Who can forget the images of Julie Moss crawling to the finish line in the 1982 Ironman.
Almost 25 years later, I watched this year’s Ironman Hawaii on TV this afternoon — I always look forward to it since it’s so nicely produced, and it’s also the closest I’m going to get to participating in this race. It’s so inspiring to see everyone from the pros who come in in about 8 hours, to the very last finisher this year, Sister Madonna Buder, completing her 21st Ironman at the age of 76, with only a minute to spare before the cutoff. It was heartbreaking to see Jonathan Blais, who in 2005, completed his first and only Ironman after being diagnosed with ALS (Lou Gehrig’s Disease), and seeing him this year confined to a wheelchair — next year, he will likely not be with us anymore. There was also Team Hoyt — the father and son team, whose son Rick is a quadriplegic with cerebral palsy. Dick Hoyt towed his son the entire 2.4 miles, but unfortunately did not make the 2:20 hour swim cutoff.
I was actually in Kona during the 20th anniversary a few years ago, and it was just phenomenal — the race, the people, the volunteers, the athletes…truly magic. It’s hard to accurately describe to anyone who has never been there, but below is a story I’ve kept from an old issue of Triathlete magazine that comes close.
NO MEDAL — by Mitch Thrower (Triathlete #189)
I don’t remember his name, but I do remember his face. He was from Japan, and it was the night before the Ironman two years ago. I was walking back to the King Kamehameha Hotel after a pre-race dinner when I saw him running down Ali’i Drive. It was dark and he seemed to be in some trouble, though smiling in his pain.
At first glance, I thought he was on a training run, but then I noticed a woman crying and a family waiting nearby. As he stumbled down Ali’i to the finish, the whole family broke down. Amidst the hammering and the yelling of the finish line construction crew, his family cheered as he approached the small road sign marking the finish. They caught him as he crossed the line and I realized what was happening.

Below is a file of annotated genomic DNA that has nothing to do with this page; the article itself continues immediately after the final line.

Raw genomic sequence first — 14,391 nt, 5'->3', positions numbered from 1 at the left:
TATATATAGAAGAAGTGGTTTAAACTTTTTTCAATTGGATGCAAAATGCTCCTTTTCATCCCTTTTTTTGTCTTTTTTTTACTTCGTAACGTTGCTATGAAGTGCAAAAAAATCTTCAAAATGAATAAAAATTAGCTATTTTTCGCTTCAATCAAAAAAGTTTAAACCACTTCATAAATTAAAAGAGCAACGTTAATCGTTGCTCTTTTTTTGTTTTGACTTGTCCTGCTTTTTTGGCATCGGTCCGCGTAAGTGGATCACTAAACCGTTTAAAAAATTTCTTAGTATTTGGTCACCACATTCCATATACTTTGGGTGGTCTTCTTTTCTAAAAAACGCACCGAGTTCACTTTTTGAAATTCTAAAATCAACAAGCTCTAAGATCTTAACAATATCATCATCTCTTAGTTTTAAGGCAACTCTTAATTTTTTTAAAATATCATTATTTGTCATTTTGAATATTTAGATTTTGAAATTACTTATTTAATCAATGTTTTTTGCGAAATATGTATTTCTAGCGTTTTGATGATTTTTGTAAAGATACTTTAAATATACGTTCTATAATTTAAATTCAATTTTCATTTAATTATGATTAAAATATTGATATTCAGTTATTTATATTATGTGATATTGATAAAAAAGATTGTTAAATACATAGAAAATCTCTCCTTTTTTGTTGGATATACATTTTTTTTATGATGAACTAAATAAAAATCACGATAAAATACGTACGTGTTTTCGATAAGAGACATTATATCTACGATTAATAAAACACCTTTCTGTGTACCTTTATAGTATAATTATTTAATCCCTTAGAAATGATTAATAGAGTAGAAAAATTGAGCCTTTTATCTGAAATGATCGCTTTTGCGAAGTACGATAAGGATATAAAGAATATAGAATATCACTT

With a hint of disbelief, I asked one of his relatives, “Why are you crying?” She looked at me and said, “He just did the Ironman today. Because he did not qualify, he did it the day before the race, when everything was marked. We were following him all day.” Tears streamed down this woman’s cheek and she turned and rejoined his finish line crowd of five. I approached the gentleman and shook his hand. Looking me straight in the eye, he bowed. I bowed in return with respect, admiration, and a bit of astonishment. Sunburned and exhausted, his arms hung on the shoulders of his wife and daughter — the “catchers”. There was no massage table to relax on, no chicken soup, no loud cheering crowd, no finishers’ T-shirt, no medal to take home. There was only the satisfaction in knowing that he had just spent the entire day completing the Ironman distance for himself and for his family.
What kind of race can motivate athletes to compete — even when there is no race? What intense energy lies under the lava in Kona, behind the WTC, and in the hearts of the athletes who lead the way on the Kona coast of dreams?
It is the same energy Rea’l Andrews experienced, pushing to the finish line where his brother who is fighting cancer awaited his hug. It is the strength that Judy Molnar found to return and face this race again — and finish. It is the energy that flows through 8000 volunteers to the 1470 competitors in the Hawaiian Ironman. It’s the energy of the announcers that scream and rally the spectators all day long. It is the energy that allows athletes to crush their doubts and fears, to do
everything in their power to tour the west coast of the Big Island as quickly as they can, realizing a dream along the way.
This year, just like my Japanese friend who came to Hawaii to finish the Ironman course on the day before the race, I came home without a medal. I met a six-year-old girl named Paige at the finish line who has cancer. She was part of the Rea’l Andrews support crew. She reminded me of my sister Stacey, who lost her life to cancer at age 16. I met her mom and the group that brought her to the race for its inspirational powers. She ran across the finish line right behind Andrews, laughing and smiling. I leaned over and gave her my medal and finisher’s shirt. The beam in her smile as she looked down at the shining medal around her neck, now that’s the energy of Kona, the strength of the Ironman.